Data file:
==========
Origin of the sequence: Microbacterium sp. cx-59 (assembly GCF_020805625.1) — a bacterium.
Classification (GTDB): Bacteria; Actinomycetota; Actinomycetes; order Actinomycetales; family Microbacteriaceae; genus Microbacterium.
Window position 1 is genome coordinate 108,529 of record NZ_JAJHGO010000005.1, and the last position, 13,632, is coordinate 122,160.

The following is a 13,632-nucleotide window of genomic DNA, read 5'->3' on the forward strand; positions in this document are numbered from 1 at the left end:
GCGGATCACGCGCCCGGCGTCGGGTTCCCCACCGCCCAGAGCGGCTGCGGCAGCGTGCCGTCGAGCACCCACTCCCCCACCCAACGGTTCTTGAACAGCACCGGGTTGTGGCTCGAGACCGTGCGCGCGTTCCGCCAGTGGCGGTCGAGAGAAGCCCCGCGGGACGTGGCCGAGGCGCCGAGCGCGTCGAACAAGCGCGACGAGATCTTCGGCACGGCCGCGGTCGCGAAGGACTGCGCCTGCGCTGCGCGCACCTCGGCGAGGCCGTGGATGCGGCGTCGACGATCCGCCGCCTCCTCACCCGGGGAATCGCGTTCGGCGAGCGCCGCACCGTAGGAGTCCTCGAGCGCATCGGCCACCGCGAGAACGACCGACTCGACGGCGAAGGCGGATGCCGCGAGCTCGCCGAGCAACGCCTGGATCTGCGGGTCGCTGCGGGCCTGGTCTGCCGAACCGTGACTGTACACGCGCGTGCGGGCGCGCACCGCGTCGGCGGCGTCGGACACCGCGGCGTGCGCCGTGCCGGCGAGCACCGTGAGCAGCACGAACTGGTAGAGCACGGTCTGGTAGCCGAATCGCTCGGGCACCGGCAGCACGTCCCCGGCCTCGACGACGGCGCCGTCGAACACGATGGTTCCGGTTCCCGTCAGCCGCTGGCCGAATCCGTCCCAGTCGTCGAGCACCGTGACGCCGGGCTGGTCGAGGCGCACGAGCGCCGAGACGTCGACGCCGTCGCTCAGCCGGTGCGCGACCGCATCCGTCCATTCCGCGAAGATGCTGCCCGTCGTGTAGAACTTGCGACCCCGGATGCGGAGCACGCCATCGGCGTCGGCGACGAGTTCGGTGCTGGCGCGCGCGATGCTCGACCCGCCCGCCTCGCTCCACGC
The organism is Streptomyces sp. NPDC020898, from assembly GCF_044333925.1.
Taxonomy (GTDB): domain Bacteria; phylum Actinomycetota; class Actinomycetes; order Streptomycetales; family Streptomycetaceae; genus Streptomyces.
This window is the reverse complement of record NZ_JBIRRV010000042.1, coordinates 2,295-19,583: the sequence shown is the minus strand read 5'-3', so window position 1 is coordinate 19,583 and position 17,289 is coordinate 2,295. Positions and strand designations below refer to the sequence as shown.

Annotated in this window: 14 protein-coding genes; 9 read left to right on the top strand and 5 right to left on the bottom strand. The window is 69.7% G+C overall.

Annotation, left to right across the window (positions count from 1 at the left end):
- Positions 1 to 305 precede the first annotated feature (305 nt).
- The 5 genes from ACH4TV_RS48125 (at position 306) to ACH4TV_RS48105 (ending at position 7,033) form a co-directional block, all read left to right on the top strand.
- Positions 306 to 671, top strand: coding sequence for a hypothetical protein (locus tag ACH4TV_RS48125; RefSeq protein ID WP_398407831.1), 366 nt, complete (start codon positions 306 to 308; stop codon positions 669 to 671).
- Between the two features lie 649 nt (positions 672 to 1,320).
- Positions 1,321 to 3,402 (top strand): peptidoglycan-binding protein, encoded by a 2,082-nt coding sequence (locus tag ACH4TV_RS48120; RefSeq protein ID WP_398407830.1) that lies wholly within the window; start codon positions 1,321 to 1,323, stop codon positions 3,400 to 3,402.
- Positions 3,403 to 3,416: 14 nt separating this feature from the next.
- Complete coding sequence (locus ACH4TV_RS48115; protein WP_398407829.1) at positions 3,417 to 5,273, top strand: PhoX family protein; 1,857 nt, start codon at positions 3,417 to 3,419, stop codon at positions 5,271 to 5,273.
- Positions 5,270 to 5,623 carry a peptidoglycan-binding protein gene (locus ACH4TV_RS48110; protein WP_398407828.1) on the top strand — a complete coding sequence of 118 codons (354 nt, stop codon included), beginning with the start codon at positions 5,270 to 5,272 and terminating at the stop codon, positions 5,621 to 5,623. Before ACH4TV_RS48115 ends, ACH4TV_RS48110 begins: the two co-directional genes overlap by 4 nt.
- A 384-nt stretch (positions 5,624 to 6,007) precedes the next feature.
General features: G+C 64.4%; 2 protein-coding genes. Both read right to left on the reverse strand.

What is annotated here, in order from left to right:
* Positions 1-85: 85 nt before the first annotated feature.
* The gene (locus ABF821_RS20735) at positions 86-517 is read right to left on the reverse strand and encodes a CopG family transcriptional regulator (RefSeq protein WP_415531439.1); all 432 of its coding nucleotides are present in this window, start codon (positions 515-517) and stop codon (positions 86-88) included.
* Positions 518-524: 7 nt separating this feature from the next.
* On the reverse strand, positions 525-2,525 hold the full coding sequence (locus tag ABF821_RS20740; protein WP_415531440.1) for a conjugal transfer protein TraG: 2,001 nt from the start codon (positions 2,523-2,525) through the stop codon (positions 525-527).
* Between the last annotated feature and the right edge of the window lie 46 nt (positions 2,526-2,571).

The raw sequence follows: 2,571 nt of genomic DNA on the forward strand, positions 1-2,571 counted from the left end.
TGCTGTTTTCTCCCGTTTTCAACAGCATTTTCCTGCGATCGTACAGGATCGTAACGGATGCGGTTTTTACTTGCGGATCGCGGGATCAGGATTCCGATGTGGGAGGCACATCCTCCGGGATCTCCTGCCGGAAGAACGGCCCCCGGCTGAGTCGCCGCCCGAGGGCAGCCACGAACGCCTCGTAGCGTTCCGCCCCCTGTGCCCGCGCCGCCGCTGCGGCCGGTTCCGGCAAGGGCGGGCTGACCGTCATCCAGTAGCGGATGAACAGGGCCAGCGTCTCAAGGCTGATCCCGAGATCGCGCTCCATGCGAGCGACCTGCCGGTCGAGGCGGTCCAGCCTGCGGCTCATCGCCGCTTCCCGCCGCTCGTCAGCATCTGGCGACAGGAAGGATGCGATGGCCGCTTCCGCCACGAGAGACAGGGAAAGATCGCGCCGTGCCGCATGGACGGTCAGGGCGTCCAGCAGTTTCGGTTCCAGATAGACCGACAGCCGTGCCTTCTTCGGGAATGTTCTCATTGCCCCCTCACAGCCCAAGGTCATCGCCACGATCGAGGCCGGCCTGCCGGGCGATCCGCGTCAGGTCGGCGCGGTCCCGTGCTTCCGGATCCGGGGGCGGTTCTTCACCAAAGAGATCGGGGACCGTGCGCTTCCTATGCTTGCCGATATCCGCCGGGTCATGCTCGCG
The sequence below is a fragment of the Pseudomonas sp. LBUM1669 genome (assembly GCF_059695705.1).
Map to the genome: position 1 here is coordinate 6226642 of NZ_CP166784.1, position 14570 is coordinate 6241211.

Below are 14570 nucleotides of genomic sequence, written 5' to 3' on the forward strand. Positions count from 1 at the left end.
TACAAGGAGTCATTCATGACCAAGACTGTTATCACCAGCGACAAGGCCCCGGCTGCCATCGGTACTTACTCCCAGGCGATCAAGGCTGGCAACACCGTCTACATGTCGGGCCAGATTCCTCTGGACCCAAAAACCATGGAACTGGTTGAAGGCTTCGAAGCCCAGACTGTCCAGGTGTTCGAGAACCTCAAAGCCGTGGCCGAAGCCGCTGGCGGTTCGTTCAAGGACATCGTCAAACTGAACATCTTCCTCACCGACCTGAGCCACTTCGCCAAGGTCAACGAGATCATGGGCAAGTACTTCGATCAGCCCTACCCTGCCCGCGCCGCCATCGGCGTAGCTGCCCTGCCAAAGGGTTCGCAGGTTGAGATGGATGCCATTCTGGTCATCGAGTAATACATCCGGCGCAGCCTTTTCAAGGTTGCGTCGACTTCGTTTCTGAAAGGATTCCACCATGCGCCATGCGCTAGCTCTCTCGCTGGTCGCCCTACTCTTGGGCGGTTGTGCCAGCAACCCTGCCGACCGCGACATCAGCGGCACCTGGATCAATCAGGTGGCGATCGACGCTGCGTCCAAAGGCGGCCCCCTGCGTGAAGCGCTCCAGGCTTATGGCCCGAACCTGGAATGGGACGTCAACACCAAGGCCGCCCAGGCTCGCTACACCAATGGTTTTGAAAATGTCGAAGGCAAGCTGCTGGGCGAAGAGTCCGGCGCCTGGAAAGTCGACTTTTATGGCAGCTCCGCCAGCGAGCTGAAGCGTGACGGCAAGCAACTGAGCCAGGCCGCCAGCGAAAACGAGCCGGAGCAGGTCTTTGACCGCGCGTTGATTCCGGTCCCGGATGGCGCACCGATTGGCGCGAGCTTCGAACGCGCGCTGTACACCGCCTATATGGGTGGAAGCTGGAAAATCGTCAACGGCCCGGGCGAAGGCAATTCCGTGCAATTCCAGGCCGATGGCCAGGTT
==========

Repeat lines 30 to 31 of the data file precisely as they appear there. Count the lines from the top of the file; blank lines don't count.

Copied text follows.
Map to the genome: position 1 here is coordinate 6226642 of NZ_CP166784.1, position 14570 is coordinate 6241211.

Below are 14570 nucleotides of genomic sequence, written 5' to 3' on the forward strand. Positions count from 1 at the left end.